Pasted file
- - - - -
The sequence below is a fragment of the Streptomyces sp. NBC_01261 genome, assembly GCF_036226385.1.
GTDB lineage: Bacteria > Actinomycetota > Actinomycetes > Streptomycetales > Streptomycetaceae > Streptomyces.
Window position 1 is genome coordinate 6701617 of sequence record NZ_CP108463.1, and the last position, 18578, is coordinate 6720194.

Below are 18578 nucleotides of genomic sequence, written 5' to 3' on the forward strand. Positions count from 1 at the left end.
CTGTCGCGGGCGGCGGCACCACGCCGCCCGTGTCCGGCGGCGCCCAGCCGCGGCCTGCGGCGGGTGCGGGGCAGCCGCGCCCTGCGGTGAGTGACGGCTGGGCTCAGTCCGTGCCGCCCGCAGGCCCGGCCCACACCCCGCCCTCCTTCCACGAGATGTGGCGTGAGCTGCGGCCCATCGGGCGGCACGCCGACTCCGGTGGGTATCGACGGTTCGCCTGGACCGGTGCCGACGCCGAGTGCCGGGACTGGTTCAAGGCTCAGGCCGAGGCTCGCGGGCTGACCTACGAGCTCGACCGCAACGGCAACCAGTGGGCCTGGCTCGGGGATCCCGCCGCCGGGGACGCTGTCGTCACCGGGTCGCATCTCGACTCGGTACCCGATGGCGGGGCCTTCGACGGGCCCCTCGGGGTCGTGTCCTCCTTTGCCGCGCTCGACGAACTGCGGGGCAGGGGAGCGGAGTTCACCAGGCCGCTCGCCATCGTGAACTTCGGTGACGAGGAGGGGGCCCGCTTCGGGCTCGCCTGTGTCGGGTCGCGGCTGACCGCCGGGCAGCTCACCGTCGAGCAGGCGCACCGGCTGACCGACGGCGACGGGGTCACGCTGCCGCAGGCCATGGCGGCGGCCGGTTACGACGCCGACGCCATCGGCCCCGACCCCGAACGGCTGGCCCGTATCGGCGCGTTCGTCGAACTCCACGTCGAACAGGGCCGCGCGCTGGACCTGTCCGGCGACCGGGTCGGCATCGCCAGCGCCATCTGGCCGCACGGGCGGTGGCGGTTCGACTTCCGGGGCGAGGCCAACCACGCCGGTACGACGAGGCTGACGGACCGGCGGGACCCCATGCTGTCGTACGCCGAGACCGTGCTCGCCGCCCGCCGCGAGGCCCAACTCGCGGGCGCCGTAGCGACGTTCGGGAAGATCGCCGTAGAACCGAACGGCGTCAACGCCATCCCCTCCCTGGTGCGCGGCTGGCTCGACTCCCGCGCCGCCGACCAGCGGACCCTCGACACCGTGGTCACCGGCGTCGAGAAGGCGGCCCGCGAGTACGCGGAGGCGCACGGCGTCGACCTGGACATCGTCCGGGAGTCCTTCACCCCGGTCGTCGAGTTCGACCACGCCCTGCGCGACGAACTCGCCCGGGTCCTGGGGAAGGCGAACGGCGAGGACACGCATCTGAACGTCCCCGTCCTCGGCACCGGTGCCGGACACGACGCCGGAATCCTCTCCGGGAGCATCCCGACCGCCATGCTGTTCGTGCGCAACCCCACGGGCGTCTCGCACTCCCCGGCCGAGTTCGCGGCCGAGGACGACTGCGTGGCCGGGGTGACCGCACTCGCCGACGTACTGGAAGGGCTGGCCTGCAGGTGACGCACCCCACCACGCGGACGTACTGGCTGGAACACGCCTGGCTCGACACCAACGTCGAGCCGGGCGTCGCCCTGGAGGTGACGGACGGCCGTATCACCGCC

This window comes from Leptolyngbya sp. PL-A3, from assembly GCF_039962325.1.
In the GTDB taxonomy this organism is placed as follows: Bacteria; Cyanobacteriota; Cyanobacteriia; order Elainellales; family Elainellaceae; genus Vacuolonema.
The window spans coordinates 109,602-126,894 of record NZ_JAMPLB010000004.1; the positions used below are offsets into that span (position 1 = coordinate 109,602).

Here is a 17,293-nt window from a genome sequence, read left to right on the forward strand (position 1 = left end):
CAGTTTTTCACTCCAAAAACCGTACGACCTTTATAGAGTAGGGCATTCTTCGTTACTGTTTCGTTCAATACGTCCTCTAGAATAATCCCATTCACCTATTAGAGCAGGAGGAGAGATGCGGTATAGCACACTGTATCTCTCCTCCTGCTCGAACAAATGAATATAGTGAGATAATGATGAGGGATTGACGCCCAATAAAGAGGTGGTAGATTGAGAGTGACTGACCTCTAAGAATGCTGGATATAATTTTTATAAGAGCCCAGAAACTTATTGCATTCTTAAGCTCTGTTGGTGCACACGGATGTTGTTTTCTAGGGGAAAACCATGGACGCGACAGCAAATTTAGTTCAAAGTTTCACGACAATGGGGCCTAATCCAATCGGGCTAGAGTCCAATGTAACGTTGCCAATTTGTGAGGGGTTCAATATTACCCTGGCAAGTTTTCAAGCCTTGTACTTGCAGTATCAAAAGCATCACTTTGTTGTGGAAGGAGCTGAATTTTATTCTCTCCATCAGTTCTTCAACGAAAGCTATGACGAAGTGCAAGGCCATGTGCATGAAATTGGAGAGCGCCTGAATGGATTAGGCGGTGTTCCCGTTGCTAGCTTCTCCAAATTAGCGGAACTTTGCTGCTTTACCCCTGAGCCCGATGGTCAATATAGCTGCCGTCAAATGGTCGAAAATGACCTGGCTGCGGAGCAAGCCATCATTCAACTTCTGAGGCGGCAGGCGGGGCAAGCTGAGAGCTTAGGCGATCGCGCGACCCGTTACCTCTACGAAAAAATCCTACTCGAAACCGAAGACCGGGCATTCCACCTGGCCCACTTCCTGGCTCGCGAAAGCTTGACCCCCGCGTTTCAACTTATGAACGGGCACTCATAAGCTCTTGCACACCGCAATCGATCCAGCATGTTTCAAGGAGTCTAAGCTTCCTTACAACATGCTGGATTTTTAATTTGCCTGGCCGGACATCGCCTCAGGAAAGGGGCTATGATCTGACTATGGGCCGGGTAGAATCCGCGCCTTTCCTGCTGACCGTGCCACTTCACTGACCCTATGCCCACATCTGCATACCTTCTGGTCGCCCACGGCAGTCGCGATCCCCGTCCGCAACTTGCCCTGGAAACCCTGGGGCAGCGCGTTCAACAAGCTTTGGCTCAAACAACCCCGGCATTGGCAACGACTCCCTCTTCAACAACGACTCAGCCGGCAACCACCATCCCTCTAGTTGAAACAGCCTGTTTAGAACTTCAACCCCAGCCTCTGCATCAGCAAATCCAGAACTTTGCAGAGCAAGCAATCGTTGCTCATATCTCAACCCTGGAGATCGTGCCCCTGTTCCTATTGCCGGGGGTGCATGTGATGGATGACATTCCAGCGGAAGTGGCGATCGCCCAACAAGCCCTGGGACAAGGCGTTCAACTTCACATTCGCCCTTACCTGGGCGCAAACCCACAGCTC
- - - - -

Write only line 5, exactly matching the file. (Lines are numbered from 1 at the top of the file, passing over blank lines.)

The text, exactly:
CTGTCGCGGGCGGCGGCACCACGCCGCCCGTGTCCGGCGGCGCCCAGCCGCGGCCTGCGGCGGGTGCGGGGCAGCCGCGCCCTGCGGTGAGTGACGGCTGGGCTCAGTCCGTGCCGCCCGCAGGCCCGGCCCACACCCCGCCCTCCTTCCACGAGATGTGGCGTGAGCTGCGGCCCATCGGGCGGCACGCCGACTCCGGTGGGTATCGACGGTTCGCCTGGACCGGTGCCGACGCCGAGTGCCGGGACTGGTTCAAGGCTCAGGCCGAGGCTCGCGGGCTGACCTACGAGCTCGACCGCAACGGCAACCAGTGGGCCTGGCTCGGGGATCCCGCCGCCGGGGACGCTGTCGTCACCGGGTCGCATCTCGACTCGGTACCCGATGGCGGGGCCTTCGACGGGCCCCTCGGGGTCGTGTCCTCCTTTGCCGCGCTCGACGAACTGCGGGGCAGGGGAGCGGAGTTCACCAGGCCGCTCGCCATCGTGAACTTCGGTGACGAGGAGGGGGCCCGCTTCGGGCTCGCCTGTGTCGGGTCGCGGCTGACCGCCGGGCAGCTCACCGTCGAGCAGGCGCACCGGCTGACCGACGGCGACGGGGTCACGCTGCCGCAGGCCATGGCGGCGGCCGGTTACGACGCCGACGCCATCGGCCCCGACCCCGAACGGCTGGCCCGTATCGGCGCGTTCGTCGAACTCCACGTCGAACAGGGCCGCGCGCTGGACCTGTCCGGCGACCGGGTCGGCATCGCCAGCGCCATCTGGCCGCACGGGCGGTGGCGGTTCGACTTCCGGGGCGAGGCCAACCACGCCGGTACGACGAGGCTGACGGACCGGCGGGACCCCATGCTGTCGTACGCCGAGACCGTGCTCGCCGCCCGCCGCGAGGCCCAACTCGCGGGCGCCGTAGCGACGTTCGGGAAGATCGCCGTAGAACCGAACGGCGTCAACGCCATCCCCTCCCTGGTGCGCGGCTGGCTCGACTCCCGCGCCGCCGACCAGCGGACCCTCGACACCGTGGTCACCGGCGTCGAGAAGGCGGCCCGCGAGTACGCGGAGGCGCACGGCGTCGACCTGGACATCGTCCGGGAGTCCTTCACCCCGGTCGTCGAGTTCGACCACGCCCTGCGCGACGAACTCGCCCGGGTCCTGGGGAAGGCGAACGGCGAGGACACGCATCTGAACGTCCCCGTCCTCGGCACCGGTGCCGGACACGACGCCGGAATCCTCTCCGGGAGCATCCCGACCGCCATGCTGTTCGTGCGCAACCCCACGGGCGTCTCGCACTCCCCGGCCGAGTTCGCGGCCGAGGACGACTGCGTGGCCGGGGTGACCGCACTCGCCGACGTACTGGAAGGGCTGGCCTGCAGGTGACGCACCCCACCACGCGGACGTACTGGCTGGAACACGCCTGGCTCGACACCAACGTCGAGCCGGGCGTCGCCCTGGAGGTGACGGACGGCCGTATCACCGCC